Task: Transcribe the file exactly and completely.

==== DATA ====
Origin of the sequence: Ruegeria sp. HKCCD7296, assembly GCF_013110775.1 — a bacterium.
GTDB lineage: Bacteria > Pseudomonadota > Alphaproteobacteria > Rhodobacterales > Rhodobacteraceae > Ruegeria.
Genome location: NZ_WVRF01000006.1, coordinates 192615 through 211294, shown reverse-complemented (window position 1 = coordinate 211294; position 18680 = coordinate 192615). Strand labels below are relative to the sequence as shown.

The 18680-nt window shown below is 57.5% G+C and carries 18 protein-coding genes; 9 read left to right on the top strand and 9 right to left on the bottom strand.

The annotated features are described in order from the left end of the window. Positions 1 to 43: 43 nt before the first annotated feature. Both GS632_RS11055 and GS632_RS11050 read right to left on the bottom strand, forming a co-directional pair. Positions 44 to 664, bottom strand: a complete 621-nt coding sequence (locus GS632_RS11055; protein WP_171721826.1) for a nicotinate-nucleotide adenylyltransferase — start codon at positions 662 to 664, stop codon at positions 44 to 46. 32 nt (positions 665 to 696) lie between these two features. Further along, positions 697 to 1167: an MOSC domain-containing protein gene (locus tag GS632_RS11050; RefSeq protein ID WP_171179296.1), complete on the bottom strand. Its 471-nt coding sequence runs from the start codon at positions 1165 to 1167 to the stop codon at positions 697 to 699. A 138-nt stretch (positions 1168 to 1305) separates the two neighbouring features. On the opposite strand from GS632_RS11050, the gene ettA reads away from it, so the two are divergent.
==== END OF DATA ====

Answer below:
Origin of the sequence: Ruegeria sp. HKCCD7296, assembly GCF_013110775.1 — a bacterium.
GTDB lineage: Bacteria > Pseudomonadota > Alphaproteobacteria > Rhodobacterales > Rhodobacteraceae > Ruegeria.
Genome location: NZ_WVRF01000006.1, coordinates 192615 through 211294, shown reverse-complemented (window position 1 = coordinate 211294; position 18680 = coordinate 192615). Strand labels below are relative to the sequence as shown.

The 18680-nt window shown below is 57.5% G+C and carries 18 protein-coding genes; 9 read left to right on the top strand and 9 right to left on the bottom strand.

The annotated features are described in order from the left end of the window. Positions 1 to 43: 43 nt before the first annotated feature. Both GS632_RS11055 and GS632_RS11050 read right to left on the bottom strand, forming a co-directional pair. Positions 44 to 664, bottom strand: a complete 621-nt coding sequence (locus GS632_RS11055; protein WP_171721826.1) for a nicotinate-nucleotide adenylyltransferase — start codon at positions 662 to 664, stop codon at positions 44 to 46. 32 nt (positions 665 to 696) lie between these two features. Further along, positions 697 to 1167: an MOSC domain-containing protein gene (locus tag GS632_RS11050; RefSeq protein ID WP_171179296.1), complete on the bottom strand. Its 471-nt coding sequence runs from the start codon at positions 1165 to 1167 to the stop codon at positions 697 to 699. A 138-nt stretch (positions 1168 to 1305) separates the two neighbouring features. On the opposite strand from GS632_RS11050, the gene ettA reads away from it, so the two are divergent.